March 11, 2010

One lean dream machine

(Mainly about Boats — a new column every Monday, Wednesday, Friday)

IT WAS ONE of those mornings when I couldn’t wake up. I lay there long after the alarm went off, half asleep, loathe to leave my dream, even though, as usual, it made no sense.

I was a reporter writing a front-page story:

NEW YORK, Thursday — In a shocking revelation, the Buddhist mayor of New York confessed yesterday that he is one-third cabbage.

“I was always kind to caterpillars in my previous life,” he explained. “I often let them eat me ’til it hurt.”

Recent DNA tests have confirmed that the mayor’s genetic make-up is 33 1/3 percent Brassica oleracea, or common cabbage.

His wife said yesterday that she was not surprised. “His political opponents often describe him as a vegetable,” she added.

It is not known how this revelation will affect the mayor’s standing among voters. “But I fully expect to be more popular among the Greens,” he said. Strong support is also expected from the Boston Beans and Has-Beans Party.

Meanwhile, after a hastily convened meeting in the Oval Office, President Obama called for bipartisan support for the Mayor. “He has deep roots in New York,” he said. The President also instructed the Attorney-General to find out if boiled beef and cabbage is protected by the Constitution ... chairman of the Vegetable Rights Movement deeply moved and delighted ... somebody thinks he would be good shredded for salad ...

I’m surfacing now, rubbing my eyes and realizing it’s Thursday. Omigawd, I have a column to write for Friday. And no ideas. Tabula rasa, as they used to say in Rome.

So this has nothing to do with boats or sailing. The only excuse for it is that people who are interested in boats and sailing are also interested in other things. They have nimble, wide-ranging minds. They have loving dispositions and are forgiving of dumb columnists who have overdrawn their idea boxes to the point of bankruptcy.

And in any case (he said unapologetically) you were forewarned. This column is called Mainly about Boats. It’s not Always about Boats. So there.

Today’s Thought
Dreaming permits each and every one of us to be quietly and safely insane every night of our lives.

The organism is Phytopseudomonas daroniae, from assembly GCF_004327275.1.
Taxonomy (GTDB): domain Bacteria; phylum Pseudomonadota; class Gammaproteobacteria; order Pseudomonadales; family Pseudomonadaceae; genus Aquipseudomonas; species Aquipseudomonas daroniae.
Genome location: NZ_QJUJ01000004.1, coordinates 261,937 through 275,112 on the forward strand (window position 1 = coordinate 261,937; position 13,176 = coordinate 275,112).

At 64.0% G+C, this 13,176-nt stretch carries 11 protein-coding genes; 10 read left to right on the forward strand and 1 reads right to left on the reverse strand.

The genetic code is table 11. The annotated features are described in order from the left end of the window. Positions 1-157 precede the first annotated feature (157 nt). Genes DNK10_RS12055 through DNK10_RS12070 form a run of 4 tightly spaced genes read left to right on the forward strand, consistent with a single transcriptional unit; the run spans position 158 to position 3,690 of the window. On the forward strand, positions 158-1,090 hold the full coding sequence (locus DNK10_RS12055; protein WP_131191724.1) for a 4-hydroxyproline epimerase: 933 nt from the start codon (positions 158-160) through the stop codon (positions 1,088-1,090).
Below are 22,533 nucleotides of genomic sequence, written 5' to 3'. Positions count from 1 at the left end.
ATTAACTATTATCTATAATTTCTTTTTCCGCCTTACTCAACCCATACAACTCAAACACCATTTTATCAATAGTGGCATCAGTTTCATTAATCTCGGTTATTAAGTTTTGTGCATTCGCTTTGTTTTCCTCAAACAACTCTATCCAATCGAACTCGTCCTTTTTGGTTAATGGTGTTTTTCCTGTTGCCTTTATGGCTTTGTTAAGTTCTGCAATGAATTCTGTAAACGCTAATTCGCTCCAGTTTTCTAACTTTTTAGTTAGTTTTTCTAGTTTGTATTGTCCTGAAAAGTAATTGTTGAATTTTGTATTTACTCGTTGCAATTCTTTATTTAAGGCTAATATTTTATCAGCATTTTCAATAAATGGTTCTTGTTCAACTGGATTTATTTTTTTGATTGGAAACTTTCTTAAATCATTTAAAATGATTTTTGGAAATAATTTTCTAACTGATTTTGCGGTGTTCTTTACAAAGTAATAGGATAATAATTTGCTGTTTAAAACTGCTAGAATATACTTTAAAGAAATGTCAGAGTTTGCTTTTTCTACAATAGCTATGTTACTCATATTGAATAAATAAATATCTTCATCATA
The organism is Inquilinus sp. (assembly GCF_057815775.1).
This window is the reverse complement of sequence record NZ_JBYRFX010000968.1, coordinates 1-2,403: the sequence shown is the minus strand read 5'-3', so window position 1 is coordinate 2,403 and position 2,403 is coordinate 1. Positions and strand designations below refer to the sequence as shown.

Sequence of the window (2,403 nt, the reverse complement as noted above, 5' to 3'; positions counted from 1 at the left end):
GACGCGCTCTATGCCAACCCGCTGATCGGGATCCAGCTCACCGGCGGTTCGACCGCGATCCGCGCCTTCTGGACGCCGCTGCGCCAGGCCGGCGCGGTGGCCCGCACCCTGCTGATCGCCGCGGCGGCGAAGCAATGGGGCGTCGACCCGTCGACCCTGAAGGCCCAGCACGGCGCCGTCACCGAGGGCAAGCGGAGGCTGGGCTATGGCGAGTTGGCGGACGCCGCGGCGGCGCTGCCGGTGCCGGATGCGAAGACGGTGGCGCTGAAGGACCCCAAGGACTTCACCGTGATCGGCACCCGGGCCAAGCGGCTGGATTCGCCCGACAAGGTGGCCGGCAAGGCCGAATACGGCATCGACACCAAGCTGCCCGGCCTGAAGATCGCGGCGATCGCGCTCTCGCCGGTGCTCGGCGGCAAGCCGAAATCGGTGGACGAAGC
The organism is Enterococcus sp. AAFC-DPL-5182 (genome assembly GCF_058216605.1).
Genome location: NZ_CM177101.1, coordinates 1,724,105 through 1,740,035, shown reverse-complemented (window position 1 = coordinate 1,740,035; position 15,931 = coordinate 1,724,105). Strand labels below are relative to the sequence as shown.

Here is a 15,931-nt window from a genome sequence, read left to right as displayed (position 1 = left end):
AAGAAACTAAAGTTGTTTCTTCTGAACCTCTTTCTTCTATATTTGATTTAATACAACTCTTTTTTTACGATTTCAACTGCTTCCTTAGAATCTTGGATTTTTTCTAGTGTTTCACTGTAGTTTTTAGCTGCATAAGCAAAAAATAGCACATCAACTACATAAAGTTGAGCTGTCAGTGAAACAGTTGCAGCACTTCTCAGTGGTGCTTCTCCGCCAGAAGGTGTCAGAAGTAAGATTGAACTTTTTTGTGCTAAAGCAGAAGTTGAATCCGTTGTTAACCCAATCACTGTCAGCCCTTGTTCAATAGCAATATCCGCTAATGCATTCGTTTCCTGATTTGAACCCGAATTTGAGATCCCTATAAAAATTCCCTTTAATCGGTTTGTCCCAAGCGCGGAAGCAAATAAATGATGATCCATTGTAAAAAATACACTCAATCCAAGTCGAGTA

— Dr. William C. Dement, Newsweek 30 Nov 59

Boaters’ Rules of Thumb #25
Locating the center of a depression. If you need to know where the middle of an approaching low lies, so that you can avoid its worst winds, just stand facing the wind. In the northern hemisphere, the low is on your right side and slightly behind you. Down south of the equator, it’s on your left side.

That’s Buys-Ballot’s Law, incidentally. I didn’t make it up myself. (Could have, if I had wanted to.)

Hickory, dickory, dock,
Two mice ran up the clock.
The clock struck one
And the other escaped with minor injuries.


Unknown said...

Mr. Vigor,

You could always , I'm sure, hand us valuable information on stupid-proofing our boats with various person-powered apparatuses.

Nikolay R.

Jennifer Moran said...

Hello John,
On a slow day, this list might have one useful suggestion:
Parasail spinnakers (does a sock pull down over the sticking-out bit?). Splice revision. Constructing an emergency rudder. Why is a pirate flag called a Jolly Roger? Why is wet-weather gear so expensive? Glasses - there are those that have to put them on to read the compass and take them off to see where they're headed (and lose them); there are those who have to wear them all the time and have them fog up in pelting rain! Maths for sailors - with a cheat sheet. The Bligh voyage re-enactment
Obscure chart symbols. Guest blogs (ask people you'd like to have as followers, so they'll know your blog exists!).
Cheers, Jennifer